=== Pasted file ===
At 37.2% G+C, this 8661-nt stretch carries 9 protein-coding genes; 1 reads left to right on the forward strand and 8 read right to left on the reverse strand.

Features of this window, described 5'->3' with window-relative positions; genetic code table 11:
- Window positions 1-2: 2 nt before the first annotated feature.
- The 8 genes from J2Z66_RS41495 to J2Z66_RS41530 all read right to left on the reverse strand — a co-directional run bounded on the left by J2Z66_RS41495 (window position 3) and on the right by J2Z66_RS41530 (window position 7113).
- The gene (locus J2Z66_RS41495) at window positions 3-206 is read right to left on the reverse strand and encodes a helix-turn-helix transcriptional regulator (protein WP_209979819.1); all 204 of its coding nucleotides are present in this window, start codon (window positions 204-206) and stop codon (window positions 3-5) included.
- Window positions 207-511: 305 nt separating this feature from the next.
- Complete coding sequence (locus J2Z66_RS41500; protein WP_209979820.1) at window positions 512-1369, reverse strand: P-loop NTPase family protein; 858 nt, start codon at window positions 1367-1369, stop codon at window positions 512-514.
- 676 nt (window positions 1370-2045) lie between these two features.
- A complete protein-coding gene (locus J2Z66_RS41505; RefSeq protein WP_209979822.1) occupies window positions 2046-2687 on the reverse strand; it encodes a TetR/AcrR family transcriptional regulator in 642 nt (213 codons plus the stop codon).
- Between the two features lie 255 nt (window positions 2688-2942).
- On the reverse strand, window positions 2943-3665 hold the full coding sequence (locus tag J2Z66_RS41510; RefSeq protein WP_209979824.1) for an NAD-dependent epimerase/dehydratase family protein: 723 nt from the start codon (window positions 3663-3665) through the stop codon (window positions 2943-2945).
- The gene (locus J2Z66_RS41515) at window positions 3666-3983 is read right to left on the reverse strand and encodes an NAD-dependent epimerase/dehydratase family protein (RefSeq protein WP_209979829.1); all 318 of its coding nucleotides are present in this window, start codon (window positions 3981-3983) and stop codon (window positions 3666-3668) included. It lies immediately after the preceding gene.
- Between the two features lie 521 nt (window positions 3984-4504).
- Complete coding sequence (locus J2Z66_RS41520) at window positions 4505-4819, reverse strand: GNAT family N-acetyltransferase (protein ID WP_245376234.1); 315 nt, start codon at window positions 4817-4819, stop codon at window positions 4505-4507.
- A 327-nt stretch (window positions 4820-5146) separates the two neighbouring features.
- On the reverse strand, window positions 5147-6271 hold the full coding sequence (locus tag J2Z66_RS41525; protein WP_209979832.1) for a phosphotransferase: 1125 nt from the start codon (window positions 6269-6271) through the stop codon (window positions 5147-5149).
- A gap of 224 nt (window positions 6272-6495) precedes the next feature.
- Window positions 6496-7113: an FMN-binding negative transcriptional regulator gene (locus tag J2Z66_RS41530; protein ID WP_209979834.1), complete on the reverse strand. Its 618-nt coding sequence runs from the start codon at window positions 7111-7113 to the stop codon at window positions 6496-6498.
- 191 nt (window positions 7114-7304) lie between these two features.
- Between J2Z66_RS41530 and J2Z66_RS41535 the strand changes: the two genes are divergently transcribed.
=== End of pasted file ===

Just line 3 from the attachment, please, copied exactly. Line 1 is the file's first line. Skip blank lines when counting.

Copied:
- Window positions 1-2: 2 nt before the first annotated feature.